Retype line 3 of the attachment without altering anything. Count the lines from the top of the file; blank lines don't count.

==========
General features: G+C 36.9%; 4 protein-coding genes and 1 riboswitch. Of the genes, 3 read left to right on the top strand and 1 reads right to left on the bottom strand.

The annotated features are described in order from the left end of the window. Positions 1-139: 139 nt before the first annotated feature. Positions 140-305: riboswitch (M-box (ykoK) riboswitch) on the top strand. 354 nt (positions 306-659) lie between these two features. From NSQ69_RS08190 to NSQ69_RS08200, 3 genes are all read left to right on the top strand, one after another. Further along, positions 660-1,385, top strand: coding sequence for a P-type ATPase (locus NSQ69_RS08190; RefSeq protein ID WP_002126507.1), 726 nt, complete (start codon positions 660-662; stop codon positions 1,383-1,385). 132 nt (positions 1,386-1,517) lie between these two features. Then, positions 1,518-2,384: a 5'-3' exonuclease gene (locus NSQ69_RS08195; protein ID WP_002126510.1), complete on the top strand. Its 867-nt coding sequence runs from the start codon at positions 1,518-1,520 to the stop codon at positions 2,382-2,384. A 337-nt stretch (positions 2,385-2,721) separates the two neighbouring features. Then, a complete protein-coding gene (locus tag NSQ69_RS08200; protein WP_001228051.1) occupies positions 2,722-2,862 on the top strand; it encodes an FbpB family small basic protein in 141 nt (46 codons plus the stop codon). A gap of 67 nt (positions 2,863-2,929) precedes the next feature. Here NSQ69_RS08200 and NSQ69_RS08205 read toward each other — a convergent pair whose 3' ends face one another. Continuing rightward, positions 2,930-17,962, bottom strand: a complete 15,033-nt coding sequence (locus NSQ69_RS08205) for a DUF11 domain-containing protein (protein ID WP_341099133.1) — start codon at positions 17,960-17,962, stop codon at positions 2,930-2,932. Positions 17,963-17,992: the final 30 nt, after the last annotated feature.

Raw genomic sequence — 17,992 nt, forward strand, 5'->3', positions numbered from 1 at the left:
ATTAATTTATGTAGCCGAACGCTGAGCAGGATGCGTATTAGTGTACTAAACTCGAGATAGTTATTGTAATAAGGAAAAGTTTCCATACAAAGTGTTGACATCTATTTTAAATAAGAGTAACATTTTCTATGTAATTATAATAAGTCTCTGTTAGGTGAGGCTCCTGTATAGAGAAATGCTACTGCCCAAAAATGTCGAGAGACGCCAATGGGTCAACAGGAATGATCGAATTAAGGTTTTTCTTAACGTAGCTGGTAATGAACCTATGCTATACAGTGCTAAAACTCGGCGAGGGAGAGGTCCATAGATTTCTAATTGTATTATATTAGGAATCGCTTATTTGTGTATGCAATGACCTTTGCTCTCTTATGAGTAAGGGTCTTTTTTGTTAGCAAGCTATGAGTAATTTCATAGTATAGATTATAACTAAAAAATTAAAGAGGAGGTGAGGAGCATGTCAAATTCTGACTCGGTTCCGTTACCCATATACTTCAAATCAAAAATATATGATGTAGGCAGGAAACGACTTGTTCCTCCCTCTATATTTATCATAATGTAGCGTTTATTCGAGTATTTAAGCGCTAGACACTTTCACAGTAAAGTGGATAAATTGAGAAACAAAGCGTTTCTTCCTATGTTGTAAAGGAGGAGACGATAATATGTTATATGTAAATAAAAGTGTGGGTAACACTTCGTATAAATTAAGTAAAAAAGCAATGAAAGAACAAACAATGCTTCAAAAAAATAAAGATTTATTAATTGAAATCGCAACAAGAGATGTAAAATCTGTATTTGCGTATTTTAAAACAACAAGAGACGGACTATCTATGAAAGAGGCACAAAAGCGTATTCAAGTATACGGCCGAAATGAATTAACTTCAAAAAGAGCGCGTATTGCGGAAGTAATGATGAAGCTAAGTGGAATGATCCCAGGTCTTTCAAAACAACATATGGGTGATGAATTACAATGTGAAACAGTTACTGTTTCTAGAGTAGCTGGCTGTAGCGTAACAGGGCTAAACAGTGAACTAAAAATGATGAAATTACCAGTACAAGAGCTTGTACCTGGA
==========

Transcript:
Raw genomic sequence — 17,992 nt, forward strand, 5'->3', positions numbered from 1 at the left: